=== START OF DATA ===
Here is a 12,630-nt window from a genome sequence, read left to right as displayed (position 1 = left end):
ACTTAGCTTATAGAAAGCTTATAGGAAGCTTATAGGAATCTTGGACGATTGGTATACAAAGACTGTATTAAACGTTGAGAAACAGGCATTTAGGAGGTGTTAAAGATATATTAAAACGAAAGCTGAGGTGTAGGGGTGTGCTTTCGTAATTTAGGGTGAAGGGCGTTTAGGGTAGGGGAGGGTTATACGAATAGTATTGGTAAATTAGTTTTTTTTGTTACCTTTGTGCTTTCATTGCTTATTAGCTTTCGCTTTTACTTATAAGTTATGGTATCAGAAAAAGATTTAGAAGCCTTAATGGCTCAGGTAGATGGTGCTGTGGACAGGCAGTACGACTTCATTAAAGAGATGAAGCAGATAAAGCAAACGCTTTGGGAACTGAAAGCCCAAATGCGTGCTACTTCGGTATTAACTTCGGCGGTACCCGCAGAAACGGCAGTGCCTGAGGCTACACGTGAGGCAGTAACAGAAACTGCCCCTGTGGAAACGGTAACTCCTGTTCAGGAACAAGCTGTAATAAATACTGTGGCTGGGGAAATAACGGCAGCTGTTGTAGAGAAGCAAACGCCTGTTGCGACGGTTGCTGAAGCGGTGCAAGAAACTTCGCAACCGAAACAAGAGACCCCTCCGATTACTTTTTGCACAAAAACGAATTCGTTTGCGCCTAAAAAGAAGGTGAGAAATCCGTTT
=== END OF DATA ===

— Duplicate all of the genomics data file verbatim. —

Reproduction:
Here is a 12,630-nt window from a genome sequence, read left to right as displayed (position 1 = left end):
ACTTAGCTTATAGAAAGCTTATAGGAAGCTTATAGGAATCTTGGACGATTGGTATACAAAGACTGTATTAAACGTTGAGAAACAGGCATTTAGGAGGTGTTAAAGATATATTAAAACGAAAGCTGAGGTGTAGGGGTGTGCTTTCGTAATTTAGGGTGAAGGGCGTTTAGGGTAGGGGAGGGTTATACGAATAGTATTGGTAAATTAGTTTTTTTTGTTACCTTTGTGCTTTCATTGCTTATTAGCTTTCGCTTTTACTTATAAGTTATGGTATCAGAAAAAGATTTAGAAGCCTTAATGGCTCAGGTAGATGGTGCTGTGGACAGGCAGTACGACTTCATTAAAGAGATGAAGCAGATAAAGCAAACGCTTTGGGAACTGAAAGCCCAAATGCGTGCTACTTCGGTATTAACTTCGGCGGTACCCGCAGAAACGGCAGTGCCTGAGGCTACACGTGAGGCAGTAACAGAAACTGCCCCTGTGGAAACGGTAACTCCTGTTCAGGAACAAGCTGTAATAAATACTGTGGCTGGGGAAATAACGGCAGCTGTTGTAGAGAAGCAAACGCCTGTTGCGACGGTTGCTGAAGCGGTGCAAGAAACTTCGCAACCGAAACAAGAGACCCCTCCGATTACTTTTTGCACAAAAACGAATTCGTTTGCGCCTAAAAAGAAGGTGAGAAATCCGTTT